Tree-mendous protection bid on St Annes beach

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Christmas trees went back to nature as they were planted on St Annes beach to help preserve and protect the sand dunes.

Volunteers joined staff from Fylde Council and the Lancashire Wildlife Trust in burying more than 1,000 recycled trees to create new dunes and act as a barrier against windblown sand.

Emily Parr and Kate Owen from the Lancs Wildlife Trust and Geoff Willetts and Chris Leigh from Fylde Council.

Emily Parr and Kate Owen from the Lancs Wildlife Trust and Geoff Willetts and Chris Leigh from Fylde Council.

The planting took place over three days on the sands to the north of St Annes.

It is the latest phase of the Fylde Sand Dunes Project, a partnership between Fylde and Blackpool Councils and Lancashire Wildlife Trust, funded by the Environment Agency.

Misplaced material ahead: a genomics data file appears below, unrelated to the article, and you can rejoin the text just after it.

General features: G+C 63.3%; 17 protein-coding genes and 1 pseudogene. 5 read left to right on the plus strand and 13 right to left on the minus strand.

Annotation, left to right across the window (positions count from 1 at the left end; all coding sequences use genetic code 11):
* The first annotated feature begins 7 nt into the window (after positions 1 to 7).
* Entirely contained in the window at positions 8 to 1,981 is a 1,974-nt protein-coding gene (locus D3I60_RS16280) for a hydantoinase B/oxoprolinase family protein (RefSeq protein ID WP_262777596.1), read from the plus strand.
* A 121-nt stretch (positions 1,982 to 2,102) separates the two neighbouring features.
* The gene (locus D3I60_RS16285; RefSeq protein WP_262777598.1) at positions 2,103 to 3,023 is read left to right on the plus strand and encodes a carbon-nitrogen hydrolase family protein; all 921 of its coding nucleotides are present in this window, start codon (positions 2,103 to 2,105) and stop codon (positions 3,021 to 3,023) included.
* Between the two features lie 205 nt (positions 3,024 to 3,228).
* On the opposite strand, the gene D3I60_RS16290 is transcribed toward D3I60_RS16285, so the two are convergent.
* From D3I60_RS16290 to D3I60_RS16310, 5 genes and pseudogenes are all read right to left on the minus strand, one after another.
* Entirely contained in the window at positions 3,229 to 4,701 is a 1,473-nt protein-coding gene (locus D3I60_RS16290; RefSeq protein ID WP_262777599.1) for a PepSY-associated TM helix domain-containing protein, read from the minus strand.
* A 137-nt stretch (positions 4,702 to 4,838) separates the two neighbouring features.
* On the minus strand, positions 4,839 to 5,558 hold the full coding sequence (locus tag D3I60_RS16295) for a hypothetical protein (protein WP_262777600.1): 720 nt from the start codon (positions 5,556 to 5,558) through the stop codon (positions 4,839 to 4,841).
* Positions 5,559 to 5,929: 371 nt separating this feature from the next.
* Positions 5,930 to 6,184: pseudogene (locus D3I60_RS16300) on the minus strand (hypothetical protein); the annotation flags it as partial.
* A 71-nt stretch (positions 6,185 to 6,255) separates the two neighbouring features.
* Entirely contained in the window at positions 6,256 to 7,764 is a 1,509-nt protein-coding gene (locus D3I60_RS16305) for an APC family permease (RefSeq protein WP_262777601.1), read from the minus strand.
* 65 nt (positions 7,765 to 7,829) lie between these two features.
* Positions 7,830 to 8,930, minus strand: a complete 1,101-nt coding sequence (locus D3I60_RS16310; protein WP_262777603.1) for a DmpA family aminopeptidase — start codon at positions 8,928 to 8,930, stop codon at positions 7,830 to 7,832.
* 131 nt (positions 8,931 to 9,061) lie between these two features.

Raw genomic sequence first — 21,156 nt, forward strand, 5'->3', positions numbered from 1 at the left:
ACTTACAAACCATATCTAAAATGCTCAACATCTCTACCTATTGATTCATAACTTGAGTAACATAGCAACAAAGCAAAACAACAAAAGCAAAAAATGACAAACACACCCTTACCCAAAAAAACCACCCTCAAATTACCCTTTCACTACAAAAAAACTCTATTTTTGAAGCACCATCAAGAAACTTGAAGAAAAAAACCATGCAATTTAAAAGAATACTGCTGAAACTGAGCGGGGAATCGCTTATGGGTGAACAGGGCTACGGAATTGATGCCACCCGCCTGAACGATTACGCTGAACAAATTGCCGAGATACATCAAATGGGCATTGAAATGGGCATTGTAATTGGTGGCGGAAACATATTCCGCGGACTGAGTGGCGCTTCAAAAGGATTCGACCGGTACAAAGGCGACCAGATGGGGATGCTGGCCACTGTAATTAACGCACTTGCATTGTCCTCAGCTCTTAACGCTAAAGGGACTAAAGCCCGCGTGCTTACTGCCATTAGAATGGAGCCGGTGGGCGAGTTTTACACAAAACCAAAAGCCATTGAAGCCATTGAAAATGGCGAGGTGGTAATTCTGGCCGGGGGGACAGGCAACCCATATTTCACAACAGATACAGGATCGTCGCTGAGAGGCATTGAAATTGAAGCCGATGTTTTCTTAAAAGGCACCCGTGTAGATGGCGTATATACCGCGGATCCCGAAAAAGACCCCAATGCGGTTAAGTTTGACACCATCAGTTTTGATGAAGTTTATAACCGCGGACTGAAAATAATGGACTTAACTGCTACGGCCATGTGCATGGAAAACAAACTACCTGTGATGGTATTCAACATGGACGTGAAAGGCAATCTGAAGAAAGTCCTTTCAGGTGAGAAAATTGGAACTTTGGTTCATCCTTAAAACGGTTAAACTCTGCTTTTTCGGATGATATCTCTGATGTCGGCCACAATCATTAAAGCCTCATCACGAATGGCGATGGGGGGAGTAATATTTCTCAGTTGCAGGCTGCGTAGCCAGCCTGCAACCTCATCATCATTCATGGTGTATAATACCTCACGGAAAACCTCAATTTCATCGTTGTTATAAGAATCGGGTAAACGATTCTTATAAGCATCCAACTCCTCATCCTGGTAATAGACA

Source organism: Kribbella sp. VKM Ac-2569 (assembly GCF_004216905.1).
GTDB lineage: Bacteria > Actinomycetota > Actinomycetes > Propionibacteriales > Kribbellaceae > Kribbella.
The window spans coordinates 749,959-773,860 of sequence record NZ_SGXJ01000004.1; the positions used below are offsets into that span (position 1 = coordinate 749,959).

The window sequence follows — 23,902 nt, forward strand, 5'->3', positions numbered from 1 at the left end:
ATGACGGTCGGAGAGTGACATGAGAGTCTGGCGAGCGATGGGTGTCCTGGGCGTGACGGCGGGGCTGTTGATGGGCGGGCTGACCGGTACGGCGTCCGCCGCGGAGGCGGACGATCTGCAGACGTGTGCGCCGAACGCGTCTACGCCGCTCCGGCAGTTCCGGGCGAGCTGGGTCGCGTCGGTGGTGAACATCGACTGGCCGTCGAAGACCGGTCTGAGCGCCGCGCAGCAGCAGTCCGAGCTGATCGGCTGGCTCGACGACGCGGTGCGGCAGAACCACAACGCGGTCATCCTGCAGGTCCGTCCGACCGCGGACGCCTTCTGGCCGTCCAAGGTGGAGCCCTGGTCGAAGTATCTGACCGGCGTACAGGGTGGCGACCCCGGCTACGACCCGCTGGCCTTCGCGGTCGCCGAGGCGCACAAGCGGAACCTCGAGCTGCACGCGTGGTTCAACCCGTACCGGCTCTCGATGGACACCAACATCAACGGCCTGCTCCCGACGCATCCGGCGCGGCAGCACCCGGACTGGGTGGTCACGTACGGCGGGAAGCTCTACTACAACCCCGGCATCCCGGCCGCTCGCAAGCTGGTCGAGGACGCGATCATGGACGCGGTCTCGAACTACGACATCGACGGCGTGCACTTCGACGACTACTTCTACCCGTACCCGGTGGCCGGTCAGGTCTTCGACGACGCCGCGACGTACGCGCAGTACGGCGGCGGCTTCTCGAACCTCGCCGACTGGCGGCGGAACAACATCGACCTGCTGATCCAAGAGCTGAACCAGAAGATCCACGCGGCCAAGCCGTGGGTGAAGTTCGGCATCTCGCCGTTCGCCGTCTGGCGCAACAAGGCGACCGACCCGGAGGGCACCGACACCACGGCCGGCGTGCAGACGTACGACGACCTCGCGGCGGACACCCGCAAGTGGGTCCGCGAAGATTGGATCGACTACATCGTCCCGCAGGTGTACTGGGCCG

The trees were collected from all over Fylde at council depositing points as well as by In Bloom group volunteers in St Annes.

Kate Owen, Fylde Sand Dunes Project Community Engagement Officer for the Lancashire Wildlife Trust, said: “The tree planting is part of our larger project to grow the dunes seawards.

“It is already possible to see how well the Christmas trees have worked at North Beach, as just the tips of last year’s are now visible.”